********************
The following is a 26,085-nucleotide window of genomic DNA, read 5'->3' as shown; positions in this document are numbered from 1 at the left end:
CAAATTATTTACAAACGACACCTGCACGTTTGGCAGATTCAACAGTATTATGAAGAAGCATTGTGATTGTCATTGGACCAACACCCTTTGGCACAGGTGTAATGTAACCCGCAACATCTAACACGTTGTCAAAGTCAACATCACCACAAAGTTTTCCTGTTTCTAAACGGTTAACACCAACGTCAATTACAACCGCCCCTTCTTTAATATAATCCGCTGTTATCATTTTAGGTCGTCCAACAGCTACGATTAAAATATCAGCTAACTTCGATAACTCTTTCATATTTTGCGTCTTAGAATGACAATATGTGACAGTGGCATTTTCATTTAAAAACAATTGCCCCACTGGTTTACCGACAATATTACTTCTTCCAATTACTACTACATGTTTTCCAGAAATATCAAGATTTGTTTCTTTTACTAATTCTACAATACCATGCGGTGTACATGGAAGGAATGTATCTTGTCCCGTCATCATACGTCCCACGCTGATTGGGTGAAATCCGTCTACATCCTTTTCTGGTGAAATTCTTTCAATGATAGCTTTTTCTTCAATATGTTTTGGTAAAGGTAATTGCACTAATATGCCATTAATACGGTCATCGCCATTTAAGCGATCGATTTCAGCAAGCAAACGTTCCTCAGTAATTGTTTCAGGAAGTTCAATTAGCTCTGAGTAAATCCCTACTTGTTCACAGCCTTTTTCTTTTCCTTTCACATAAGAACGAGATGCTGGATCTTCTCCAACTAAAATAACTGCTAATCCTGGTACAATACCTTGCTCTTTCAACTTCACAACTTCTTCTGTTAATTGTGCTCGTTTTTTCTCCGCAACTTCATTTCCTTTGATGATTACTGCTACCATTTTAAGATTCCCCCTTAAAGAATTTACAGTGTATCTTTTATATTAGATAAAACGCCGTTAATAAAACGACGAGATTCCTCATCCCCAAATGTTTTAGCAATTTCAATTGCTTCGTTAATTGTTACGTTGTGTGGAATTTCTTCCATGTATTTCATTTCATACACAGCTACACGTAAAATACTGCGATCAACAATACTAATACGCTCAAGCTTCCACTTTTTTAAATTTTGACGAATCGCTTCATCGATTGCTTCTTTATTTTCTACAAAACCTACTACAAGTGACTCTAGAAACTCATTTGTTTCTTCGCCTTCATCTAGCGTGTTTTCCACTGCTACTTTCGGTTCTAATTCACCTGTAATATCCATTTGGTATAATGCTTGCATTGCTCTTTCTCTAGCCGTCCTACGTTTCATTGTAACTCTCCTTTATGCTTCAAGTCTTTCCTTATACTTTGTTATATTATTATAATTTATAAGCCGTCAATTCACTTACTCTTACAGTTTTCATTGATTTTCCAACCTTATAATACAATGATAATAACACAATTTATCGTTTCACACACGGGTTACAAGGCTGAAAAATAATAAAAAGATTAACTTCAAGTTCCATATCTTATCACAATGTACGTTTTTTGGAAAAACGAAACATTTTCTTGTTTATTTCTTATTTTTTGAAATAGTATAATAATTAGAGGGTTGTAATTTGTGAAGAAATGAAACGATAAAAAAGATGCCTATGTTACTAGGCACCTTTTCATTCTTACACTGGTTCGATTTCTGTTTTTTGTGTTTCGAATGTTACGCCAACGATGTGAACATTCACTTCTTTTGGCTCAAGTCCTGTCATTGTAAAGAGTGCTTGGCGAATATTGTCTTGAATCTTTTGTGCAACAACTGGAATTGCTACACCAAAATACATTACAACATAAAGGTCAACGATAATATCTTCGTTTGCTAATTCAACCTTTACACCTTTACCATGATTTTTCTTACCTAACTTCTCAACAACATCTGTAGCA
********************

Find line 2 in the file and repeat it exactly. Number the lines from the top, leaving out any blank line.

CAAATTATTTACAAACGACACCTGCACGTTTGGCAGATTCAACAGTATTATGAAGAAGCATTGTGATTGTCATTGGACCAACACCCTTTGGCACAGGTGTAATGTAACCCGCAACATCTAACACGTTGTCAAAGTCAACATCACCACAAAGTTTTCCTGTTTCTAAACGGTTAACACCAACGTCAATTACAACCGCCCCTTCTTTAATATAATCCGCTGTTATCATTTTAGGTCGTCCAACAGCTACGATTAAAATATCAGCTAACTTCGATAACTCTTTCATATTTTGCGTCTTAGAATGACAATATGTGACAGTGGCATTTTCATTTAAAAACAATTGCCCCACTGGTTTACCGACAATATTACTTCTTCCAATTACTACTACATGTTTTCCAGAAATATCAAGATTTGTTTCTTTTACTAATTCTACAATACCATGCGGTGTACATGGAAGGAATGTATCTTGTCCCGTCATCATACGTCCCACGCTGATTGGGTGAAATCCGTCTACATCCTTTTCTGGTGAAATTCTTTCAATGATAGCTTTTTCTTCAATATGTTTTGGTAAAGGTAATTGCACTAATATGCCATTAATACGGTCATCGCCATTTAAGCGATCGATTTCAGCAAGCAAACGTTCCTCAGTAATTGTTTCAGGAAGTTCAATTAGCTCTGAGTAAATCCCTACTTGTTCACAGCCTTTTTCTTTTCCTTTCACATAAGAACGAGATGCTGGATCTTCTCCAACTAAAATAACTGCTAATCCTGGTACAATACCTTGCTCTTTCAACTTCACAACTTCTTCTGTTAATTGTGCTCGTTTTTTCTCCGCAACTTCATTTCCTTTGATGATTACTGCTACCATTTTAAGATTCCCCCTTAAAGAATTTACAGTGTATCTTTTATATTAGATAAAACGCCGTTAATAAAACGACGAGATTCCTCATCCCCAAATGTTTTAGCAATTTCAATTGCTTCGTTAATTGTTACGTTGTGTGGAATTTCTTCCATGTATTTCATTTCATACACAGCTACACGTAAAATACTGCGATCAACAATACTAATACGCTCAAGCTTCCACTTTTTTAAATTTTGACGAATCGCTTCATCGATTGCTTCTTTATTTTCTACAAAACCTACTACAAGTGACTCTAGAAACTCATTTGTTTCTTCGCCTTCATCTAGCGTGTTTTCCACTGCTACTTTCGGTTCTAATTCACCTGTAATATCCATTTGGTATAATGCTTGCATTGCTCTTTCTCTAGCCGTCCTACGTTTCATTGTAACTCTCCTTTATGCTTCAAGTCTTTCCTTATACTTTGTTATATTATTATAATTTATAAGCCGTCAATTCACTTACTCTTACAGTTTTCATTGATTTTCCAACCTTATAATACAATGATAATAACACAATTTATCGTTTCACACACGGGTTACAAGGCTGAAAAATAATAAAAAGATTAACTTCAAGTTCCATATCTTATCACAATGTACGTTTTTTGGAAAAACGAAACATTTTCTTGTTTATTTCTTATTTTTTGAAATAGTATAATAATTAGAGGGTTGTAATTTGTGAAGAAATGAAACGATAAAAAAGATGCCTATGTTACTAGGCACCTTTTCATTCTTACACTGGTTCGATTTCTGTTTTTTGTGTTTCGAATGTTACGCCAACGATGTGAACATTCACTTCTTTTGGCTCAAGTCCTGTCATTGTAAAGAGTGCTTGGCGAATATTGTCTTGAATCTTTTGTGCAACAACTGGAATTGCTACACCAAAATACATTACAACATAAAGGTCAACGATAATATCTTCGTTTGCTAATTCAACCTTTACACCTTTACCATGATTTTTCTTACCTAACTTCTCAACAACATCTGTAGCA